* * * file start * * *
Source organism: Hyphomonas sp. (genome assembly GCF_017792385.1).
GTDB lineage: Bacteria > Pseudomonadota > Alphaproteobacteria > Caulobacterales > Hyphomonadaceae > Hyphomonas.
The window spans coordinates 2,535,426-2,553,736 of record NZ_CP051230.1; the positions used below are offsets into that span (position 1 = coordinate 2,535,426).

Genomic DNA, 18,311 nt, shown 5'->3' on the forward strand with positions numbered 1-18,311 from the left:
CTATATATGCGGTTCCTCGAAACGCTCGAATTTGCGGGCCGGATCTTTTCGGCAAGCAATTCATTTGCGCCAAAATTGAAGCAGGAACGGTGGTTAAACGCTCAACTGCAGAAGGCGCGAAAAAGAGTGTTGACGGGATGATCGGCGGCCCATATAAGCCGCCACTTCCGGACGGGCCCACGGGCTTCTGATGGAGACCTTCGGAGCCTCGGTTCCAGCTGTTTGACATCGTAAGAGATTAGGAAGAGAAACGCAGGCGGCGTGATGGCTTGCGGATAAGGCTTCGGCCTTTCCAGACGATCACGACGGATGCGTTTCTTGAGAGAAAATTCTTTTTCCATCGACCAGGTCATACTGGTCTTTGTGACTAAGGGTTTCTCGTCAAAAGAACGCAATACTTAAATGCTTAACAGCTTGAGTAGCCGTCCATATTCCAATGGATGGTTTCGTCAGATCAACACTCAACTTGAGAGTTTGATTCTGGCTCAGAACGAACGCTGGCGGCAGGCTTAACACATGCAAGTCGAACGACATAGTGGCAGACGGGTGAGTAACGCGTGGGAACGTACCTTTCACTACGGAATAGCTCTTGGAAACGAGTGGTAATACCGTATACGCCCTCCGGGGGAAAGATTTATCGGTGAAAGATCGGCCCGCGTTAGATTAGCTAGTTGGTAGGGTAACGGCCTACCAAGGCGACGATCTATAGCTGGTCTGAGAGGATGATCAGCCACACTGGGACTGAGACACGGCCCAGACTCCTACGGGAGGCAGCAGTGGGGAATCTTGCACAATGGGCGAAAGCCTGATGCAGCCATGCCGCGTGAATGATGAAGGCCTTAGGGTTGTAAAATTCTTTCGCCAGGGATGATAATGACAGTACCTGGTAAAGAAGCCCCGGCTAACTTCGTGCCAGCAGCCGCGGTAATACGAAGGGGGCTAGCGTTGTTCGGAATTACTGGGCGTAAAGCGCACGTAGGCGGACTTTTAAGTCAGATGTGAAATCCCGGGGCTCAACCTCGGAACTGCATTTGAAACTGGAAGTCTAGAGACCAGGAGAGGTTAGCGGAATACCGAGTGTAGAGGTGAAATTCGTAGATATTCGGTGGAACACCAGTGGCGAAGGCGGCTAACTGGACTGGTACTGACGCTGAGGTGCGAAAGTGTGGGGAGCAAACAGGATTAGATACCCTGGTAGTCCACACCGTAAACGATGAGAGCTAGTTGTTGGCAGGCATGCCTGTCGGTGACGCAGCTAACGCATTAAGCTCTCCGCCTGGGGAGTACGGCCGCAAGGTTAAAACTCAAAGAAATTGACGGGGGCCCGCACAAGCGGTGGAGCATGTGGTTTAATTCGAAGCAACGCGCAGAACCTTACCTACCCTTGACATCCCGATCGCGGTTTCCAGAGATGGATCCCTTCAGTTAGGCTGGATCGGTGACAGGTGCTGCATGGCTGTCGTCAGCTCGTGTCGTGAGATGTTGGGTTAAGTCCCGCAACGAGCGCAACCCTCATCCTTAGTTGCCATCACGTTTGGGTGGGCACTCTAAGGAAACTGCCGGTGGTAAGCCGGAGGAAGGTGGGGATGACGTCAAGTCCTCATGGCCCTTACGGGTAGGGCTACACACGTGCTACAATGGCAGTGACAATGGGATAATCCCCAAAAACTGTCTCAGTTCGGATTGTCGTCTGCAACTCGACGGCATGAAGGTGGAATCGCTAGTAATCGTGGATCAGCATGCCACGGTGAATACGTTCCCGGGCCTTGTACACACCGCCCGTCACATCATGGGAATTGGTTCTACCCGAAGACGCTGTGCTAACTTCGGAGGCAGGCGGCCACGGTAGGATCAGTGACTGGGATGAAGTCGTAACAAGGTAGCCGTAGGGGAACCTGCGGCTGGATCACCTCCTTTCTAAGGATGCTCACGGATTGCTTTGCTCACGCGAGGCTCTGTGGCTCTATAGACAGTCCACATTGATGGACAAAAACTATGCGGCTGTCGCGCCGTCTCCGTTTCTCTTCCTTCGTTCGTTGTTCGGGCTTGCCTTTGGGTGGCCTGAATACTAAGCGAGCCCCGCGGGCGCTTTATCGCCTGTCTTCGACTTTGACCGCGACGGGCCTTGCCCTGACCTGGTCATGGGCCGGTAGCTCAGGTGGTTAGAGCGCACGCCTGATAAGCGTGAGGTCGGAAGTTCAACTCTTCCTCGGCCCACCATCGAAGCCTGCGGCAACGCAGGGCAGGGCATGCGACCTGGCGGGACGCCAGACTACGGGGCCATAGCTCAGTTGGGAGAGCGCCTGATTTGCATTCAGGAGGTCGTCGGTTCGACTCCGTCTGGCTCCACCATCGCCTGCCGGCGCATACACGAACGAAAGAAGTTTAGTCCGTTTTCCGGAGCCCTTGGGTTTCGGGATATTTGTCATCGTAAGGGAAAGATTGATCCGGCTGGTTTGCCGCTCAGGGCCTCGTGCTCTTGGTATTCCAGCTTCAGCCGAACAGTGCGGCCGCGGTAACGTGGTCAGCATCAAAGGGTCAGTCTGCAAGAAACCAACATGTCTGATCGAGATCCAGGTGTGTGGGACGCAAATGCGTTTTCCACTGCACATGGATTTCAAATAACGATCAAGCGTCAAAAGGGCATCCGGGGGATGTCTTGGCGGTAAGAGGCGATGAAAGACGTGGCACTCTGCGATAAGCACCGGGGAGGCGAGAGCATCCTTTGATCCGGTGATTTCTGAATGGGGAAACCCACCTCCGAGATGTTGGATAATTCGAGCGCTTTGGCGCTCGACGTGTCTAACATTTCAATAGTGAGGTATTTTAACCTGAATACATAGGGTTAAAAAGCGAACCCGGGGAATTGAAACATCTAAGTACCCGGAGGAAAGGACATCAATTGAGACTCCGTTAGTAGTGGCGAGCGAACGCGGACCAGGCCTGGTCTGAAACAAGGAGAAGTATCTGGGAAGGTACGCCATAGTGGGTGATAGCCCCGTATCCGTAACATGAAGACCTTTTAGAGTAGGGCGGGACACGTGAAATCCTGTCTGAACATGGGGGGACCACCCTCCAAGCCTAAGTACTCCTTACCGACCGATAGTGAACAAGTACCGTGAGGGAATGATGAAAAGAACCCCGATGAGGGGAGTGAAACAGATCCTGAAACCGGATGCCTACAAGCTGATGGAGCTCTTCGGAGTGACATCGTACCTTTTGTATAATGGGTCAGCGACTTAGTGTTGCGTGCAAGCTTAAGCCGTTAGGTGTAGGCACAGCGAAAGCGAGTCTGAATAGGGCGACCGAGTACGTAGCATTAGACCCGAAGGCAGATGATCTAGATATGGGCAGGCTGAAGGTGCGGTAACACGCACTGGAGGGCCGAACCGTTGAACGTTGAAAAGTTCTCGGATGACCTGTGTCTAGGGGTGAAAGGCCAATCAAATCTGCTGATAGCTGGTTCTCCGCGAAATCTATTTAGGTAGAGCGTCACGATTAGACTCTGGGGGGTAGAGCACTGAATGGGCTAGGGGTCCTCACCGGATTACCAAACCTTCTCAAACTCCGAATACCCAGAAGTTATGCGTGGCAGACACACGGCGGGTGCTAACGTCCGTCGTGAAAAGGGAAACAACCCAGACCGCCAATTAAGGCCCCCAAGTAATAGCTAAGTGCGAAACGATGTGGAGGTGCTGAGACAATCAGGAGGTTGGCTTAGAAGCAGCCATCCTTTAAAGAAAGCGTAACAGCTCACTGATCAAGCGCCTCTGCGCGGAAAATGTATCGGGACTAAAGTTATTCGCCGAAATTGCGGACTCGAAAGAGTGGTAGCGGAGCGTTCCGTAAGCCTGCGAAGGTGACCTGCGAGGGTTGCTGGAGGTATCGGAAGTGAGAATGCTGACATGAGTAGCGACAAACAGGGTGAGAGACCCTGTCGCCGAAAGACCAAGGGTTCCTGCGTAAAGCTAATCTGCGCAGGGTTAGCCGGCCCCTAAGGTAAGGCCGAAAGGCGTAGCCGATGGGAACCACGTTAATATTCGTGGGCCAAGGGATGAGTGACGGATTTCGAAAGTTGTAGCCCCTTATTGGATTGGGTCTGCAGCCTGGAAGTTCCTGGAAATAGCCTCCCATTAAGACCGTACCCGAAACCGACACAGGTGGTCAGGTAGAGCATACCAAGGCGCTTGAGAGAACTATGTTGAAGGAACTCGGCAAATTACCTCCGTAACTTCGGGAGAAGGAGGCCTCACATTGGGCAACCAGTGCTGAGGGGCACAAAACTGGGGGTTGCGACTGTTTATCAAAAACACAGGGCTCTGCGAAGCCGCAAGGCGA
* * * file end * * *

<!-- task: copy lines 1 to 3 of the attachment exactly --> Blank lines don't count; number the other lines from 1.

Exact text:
Source organism: Hyphomonas sp. (genome assembly GCF_017792385.1).
GTDB lineage: Bacteria > Pseudomonadota > Alphaproteobacteria > Caulobacterales > Hyphomonadaceae > Hyphomonas.
The window spans coordinates 2,535,426-2,553,736 of record NZ_CP051230.1; the positions used below are offsets into that span (position 1 = coordinate 2,535,426).